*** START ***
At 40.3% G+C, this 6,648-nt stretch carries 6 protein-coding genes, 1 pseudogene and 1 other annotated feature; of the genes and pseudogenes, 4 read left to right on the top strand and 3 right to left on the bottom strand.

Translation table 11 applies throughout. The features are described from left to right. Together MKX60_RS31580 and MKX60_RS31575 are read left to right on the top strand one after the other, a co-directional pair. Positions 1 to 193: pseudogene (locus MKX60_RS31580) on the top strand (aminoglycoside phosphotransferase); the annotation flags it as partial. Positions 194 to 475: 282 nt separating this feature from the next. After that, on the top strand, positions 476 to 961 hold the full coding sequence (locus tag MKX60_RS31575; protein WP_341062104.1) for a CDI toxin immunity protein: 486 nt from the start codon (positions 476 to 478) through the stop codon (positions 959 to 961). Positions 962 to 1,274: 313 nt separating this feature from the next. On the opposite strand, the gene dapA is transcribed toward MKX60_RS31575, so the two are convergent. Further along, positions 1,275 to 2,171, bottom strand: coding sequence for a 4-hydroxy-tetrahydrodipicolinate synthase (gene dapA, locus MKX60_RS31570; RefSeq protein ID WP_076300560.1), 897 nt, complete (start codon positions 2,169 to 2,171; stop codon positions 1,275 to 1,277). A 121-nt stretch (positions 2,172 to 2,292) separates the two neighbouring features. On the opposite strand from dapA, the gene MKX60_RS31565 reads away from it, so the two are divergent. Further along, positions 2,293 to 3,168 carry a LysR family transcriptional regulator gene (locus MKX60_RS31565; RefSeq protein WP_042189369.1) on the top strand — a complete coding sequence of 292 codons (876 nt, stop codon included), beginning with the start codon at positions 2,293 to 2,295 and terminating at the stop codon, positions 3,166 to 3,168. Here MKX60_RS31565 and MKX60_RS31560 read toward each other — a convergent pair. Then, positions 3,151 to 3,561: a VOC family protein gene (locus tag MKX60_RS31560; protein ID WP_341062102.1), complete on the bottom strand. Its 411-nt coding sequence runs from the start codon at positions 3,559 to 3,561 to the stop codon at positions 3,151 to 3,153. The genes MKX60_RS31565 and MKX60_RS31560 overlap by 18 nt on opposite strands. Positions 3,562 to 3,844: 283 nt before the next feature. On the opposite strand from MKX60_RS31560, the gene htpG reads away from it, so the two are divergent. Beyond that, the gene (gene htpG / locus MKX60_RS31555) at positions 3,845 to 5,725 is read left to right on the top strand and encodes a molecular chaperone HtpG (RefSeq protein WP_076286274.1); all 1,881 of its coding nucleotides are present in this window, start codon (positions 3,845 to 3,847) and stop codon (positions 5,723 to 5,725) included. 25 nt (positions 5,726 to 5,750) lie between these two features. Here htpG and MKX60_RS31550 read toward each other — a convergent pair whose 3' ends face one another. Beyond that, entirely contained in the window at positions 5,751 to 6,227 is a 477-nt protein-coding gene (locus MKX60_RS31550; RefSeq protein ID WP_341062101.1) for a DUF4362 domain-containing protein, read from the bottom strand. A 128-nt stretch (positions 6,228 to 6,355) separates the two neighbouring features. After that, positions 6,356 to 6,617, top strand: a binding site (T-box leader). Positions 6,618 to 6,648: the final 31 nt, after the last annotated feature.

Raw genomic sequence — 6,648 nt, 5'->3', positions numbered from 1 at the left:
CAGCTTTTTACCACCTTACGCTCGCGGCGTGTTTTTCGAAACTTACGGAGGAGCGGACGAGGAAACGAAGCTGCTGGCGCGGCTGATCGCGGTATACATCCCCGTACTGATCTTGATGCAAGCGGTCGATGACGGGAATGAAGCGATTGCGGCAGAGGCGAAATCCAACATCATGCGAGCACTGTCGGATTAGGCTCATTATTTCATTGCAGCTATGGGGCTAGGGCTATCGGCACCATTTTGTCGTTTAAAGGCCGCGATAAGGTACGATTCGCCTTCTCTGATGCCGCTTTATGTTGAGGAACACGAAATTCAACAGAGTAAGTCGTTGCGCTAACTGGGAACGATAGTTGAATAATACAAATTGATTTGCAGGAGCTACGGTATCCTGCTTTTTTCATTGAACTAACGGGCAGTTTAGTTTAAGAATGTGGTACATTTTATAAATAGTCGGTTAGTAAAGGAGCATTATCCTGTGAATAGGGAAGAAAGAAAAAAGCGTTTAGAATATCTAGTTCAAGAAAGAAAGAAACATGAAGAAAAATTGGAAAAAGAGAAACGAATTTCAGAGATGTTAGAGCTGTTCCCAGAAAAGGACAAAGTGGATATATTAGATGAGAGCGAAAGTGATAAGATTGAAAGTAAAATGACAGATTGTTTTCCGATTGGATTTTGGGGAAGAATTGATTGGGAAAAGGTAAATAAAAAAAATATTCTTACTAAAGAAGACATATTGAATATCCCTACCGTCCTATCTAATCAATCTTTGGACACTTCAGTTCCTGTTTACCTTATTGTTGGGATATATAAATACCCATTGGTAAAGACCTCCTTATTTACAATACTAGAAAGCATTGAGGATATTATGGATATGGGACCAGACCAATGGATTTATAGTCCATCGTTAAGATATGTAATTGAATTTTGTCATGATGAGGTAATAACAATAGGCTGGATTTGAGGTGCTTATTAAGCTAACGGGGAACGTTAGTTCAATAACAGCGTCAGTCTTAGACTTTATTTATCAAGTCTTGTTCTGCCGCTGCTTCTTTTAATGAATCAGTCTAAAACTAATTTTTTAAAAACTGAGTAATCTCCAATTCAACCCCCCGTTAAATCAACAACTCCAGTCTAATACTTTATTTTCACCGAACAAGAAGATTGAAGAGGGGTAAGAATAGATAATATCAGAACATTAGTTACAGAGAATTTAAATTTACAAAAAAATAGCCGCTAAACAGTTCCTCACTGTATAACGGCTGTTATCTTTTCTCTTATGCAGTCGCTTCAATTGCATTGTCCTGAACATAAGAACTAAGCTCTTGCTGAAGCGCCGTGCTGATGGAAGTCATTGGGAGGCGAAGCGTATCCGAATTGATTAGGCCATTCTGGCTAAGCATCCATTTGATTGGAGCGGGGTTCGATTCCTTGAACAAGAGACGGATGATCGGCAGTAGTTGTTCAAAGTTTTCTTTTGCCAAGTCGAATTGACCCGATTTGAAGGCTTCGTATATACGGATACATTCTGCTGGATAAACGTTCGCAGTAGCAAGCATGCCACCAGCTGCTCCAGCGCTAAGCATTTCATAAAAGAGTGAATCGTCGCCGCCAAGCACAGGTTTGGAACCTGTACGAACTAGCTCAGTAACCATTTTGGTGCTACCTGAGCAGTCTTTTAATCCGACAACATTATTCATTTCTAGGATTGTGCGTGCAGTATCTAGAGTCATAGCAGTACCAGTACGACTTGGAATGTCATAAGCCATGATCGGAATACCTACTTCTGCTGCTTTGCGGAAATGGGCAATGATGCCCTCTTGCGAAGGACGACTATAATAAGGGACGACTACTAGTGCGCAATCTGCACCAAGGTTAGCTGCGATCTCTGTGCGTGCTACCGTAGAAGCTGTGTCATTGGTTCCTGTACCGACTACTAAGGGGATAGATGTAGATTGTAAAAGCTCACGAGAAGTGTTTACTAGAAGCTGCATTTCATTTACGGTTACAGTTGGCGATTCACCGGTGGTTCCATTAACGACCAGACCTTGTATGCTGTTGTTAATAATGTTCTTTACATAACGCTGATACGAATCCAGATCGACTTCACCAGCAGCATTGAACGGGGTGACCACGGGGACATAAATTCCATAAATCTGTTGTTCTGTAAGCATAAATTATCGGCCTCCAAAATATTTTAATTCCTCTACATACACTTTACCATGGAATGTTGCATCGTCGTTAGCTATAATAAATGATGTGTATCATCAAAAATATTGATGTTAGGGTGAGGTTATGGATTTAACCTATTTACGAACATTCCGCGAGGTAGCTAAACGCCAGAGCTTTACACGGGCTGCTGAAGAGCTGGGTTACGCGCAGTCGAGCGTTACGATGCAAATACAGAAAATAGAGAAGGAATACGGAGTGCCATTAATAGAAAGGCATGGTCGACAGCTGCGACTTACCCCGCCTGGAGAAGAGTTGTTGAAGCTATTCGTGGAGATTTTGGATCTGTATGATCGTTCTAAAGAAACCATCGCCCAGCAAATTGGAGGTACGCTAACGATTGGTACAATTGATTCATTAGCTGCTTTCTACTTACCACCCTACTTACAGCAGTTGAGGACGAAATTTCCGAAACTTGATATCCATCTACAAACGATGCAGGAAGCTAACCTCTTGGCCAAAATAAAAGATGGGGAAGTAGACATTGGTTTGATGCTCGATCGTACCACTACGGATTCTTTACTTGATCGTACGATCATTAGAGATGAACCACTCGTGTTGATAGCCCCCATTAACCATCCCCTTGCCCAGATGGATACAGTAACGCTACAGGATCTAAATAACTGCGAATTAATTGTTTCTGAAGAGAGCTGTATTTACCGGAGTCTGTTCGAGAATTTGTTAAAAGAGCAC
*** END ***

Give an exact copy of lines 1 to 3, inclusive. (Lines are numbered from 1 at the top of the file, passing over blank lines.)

At 40.3% G+C, this 6,648-nt stretch carries 6 protein-coding genes, 1 pseudogene and 1 other annotated feature; of the genes and pseudogenes, 4 read left to right on the top strand and 3 right to left on the bottom strand.

Translation table 11 applies throughout. The features are described from left to right. Together MKX60_RS31580 and MKX60_RS31575 are read left to right on the top strand one after the other, a co-directional pair. Positions 1 to 193: pseudogene (locus MKX60_RS31580) on the top strand (aminoglycoside phosphotransferase); the annotation flags it as partial. Positions 194 to 475: 282 nt separating this feature from the next. After that, on the top strand, positions 476 to 961 hold the full coding sequence (locus tag MKX60_RS31575; protein WP_341062104.1) for a CDI toxin immunity protein: 486 nt from the start codon (positions 476 to 478) through the stop codon (positions 959 to 961). Positions 962 to 1,274: 313 nt separating this feature from the next. On the opposite strand, the gene dapA is transcribed toward MKX60_RS31575, so the two are convergent. Further along, positions 1,275 to 2,171, bottom strand: coding sequence for a 4-hydroxy-tetrahydrodipicolinate synthase (gene dapA, locus MKX60_RS31570; RefSeq protein ID WP_076300560.1), 897 nt, complete (start codon positions 2,169 to 2,171; stop codon positions 1,275 to 1,277). A 121-nt stretch (positions 2,172 to 2,292) separates the two neighbouring features. On the opposite strand from dapA, the gene MKX60_RS31565 reads away from it, so the two are divergent. Further along, positions 2,293 to 3,168 carry a LysR family transcriptional regulator gene (locus MKX60_RS31565; RefSeq protein WP_042189369.1) on the top strand — a complete coding sequence of 292 codons (876 nt, stop codon included), beginning with the start codon at positions 2,293 to 2,295 and terminating at the stop codon, positions 3,166 to 3,168. Here MKX60_RS31565 and MKX60_RS31560 read toward each other — a convergent pair. Then, positions 3,151 to 3,561: a VOC family protein gene (locus tag MKX60_RS31560; protein ID WP_341062102.1), complete on the bottom strand. Its 411-nt coding sequence runs from the start codon at positions 3,559 to 3,561 to the stop codon at positions 3,151 to 3,153. The genes MKX60_RS31565 and MKX60_RS31560 overlap by 18 nt on opposite strands. Positions 3,562 to 3,844: 283 nt before the next feature. On the opposite strand from MKX60_RS31560, the gene htpG reads away from it, so the two are divergent. Beyond that, the gene (gene htpG / locus MKX60_RS31555) at positions 3,845 to 5,725 is read left to right on the top strand and encodes a molecular chaperone HtpG (RefSeq protein WP_076286274.1); all 1,881 of its coding nucleotides are present in this window, start codon (positions 3,845 to 3,847) and stop codon (positions 5,723 to 5,725) included. 25 nt (positions 5,726 to 5,750) lie between these two features. Here htpG and MKX60_RS31550 read toward each other — a convergent pair whose 3' ends face one another. Beyond that, entirely contained in the window at positions 5,751 to 6,227 is a 477-nt protein-coding gene (locus MKX60_RS31550; RefSeq protein ID WP_341062101.1) for a DUF4362 domain-containing protein, read from the bottom strand. A 128-nt stretch (positions 6,228 to 6,355) separates the two neighbouring features. After that, positions 6,356 to 6,617, top strand: a binding site (T-box leader). Positions 6,618 to 6,648: the final 31 nt, after the last annotated feature.

Raw genomic sequence — 6,648 nt, 5'->3', positions numbered from 1 at the left: